South Africa’s lobster catchers suffer in coronavirus fallout


The lobster catchers of South Africa’s Western Cape have become an unexpected casualty of the coronavirus after China halted imports of the West Coast rock lobster last month as part of measures to contain the outbreak.

“I am stuck now because they are putting our catches aside now, the factory doesn’t want to take our fish, there is no market for our fish,” said Lorraine Brown, 60, as she waited for the day’s catch to arrive at Witsand’s slipway, used by the Ocean View fishing community, some 40 km from Cape Town.

“We don’t know where we stand. They say you can catch, but your crayfish must stand in the water. For how long are they going to keep it in the tanks, and what money are we going to benefit if the crayfish must all die?” she told Reuters.

Before China halted seafood imports on Jan. 25, Brown could earn 340 rand ($22) per kg for live exported lobster. The price has now slipped to 120 rand per kg on the local market, too little to make ends meet, she said.

First detected in China, the coronavirus epidemic has killed more than 2,000 people and infected tens of thousands more as its pernicious tentacles disrupt global aviation, shipping trade and tourism sectors.

China has halted live animal trade over fears the trade could help spread the disease.

South Africa, which has no confirmed coronavirus case, has been hit hard by the suspension of lobster exports to China – which last year bought 95% of its total allowable west coast lobster catch of 1,084 tonnes.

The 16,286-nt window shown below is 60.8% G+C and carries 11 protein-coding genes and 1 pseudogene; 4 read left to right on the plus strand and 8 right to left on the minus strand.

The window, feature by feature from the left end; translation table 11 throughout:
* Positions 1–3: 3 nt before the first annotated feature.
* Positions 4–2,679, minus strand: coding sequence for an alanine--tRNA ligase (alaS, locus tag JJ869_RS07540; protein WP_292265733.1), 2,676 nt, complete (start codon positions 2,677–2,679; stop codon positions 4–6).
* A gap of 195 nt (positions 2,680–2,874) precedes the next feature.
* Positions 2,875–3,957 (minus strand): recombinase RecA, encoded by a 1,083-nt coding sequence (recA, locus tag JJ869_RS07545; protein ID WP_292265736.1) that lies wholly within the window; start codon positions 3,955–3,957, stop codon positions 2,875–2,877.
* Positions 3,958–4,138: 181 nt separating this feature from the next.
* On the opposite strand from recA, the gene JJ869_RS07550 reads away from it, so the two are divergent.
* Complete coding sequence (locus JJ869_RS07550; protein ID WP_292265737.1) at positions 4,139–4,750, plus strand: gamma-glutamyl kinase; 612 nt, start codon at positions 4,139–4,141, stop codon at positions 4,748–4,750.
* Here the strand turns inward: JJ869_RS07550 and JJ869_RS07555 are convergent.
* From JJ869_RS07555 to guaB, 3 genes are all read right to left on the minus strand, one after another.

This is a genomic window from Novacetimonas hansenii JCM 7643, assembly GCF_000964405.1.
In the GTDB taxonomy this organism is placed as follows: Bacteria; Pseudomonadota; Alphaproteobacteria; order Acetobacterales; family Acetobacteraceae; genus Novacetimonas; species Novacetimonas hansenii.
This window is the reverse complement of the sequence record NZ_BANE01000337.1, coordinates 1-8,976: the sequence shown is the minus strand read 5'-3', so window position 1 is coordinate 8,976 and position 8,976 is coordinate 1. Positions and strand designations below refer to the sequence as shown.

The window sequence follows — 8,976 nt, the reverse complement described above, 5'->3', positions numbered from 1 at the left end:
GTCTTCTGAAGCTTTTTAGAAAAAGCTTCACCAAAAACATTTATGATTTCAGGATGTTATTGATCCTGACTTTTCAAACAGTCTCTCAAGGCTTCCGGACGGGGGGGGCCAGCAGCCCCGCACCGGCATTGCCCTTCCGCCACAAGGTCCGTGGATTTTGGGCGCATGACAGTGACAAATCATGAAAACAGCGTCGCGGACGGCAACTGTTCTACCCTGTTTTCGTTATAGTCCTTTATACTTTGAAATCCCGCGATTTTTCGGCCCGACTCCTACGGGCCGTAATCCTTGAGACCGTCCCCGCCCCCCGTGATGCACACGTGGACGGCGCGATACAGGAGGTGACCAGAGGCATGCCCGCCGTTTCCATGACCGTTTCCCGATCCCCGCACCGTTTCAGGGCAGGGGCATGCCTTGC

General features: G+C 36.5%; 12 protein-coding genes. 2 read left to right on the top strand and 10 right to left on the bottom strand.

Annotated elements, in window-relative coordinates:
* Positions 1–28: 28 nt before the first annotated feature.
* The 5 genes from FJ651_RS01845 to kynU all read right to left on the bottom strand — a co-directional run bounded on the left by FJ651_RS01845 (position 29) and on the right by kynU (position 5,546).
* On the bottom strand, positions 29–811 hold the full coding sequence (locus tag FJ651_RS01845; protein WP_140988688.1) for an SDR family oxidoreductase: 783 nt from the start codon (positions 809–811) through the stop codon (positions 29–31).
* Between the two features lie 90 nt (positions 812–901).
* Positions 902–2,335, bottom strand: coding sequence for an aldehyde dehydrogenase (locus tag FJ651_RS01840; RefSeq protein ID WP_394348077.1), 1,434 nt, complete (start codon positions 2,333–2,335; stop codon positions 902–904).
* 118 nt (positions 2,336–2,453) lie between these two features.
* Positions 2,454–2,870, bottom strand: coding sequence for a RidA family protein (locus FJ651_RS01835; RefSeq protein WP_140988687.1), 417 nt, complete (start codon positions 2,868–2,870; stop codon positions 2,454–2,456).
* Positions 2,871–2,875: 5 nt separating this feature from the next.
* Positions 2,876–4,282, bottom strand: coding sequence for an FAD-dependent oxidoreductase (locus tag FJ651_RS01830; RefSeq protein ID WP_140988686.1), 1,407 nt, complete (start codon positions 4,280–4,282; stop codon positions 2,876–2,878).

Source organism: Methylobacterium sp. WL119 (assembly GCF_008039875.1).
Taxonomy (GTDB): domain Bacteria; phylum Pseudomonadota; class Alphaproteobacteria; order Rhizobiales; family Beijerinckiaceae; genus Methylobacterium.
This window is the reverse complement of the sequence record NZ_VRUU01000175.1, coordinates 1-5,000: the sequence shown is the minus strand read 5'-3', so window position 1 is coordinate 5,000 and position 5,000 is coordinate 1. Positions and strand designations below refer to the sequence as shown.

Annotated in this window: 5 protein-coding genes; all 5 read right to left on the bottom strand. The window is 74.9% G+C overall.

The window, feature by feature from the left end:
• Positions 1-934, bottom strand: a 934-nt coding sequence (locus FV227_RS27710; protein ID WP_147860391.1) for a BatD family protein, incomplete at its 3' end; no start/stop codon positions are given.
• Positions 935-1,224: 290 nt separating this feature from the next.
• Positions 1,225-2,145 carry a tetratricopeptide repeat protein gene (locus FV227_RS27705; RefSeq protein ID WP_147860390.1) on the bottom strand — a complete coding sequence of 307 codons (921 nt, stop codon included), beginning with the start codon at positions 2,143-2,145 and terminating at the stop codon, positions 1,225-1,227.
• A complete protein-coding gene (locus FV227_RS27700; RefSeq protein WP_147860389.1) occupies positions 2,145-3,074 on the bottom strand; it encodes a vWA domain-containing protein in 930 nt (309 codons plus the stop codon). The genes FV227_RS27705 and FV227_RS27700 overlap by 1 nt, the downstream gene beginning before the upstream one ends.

The West Coast Rock Lobster Association, which represents offshore and near-shore rights holders, said the outbreak has had a “serious impact” with direct financial losses to rights holders estimated in excess of 257 million rand ($17 million).

“But, then there is the secondary effect on the people working the factories processing less lobster, the people catching it will be taking out less fish … so our fishing communities will have less money,” said the association’s chairwoman, Shamera Daniels.

There were almost 50 tonnes of live crayfish at risk of dying, being frozen and sold at a significant discount, she said.

The industry was in discussion with the government about possible interventions, Daniels said, such as extending the fishing season should China’s trade restrictions persist.

Ocean View’s fishermen said their survival was at stake.

“We are basically the worst off because of the coronavirus,” said fisherman Charles America. “The effects might be economic or financial in the upper echelons of the industry, but down on the ground here it is survival, pure survival.”

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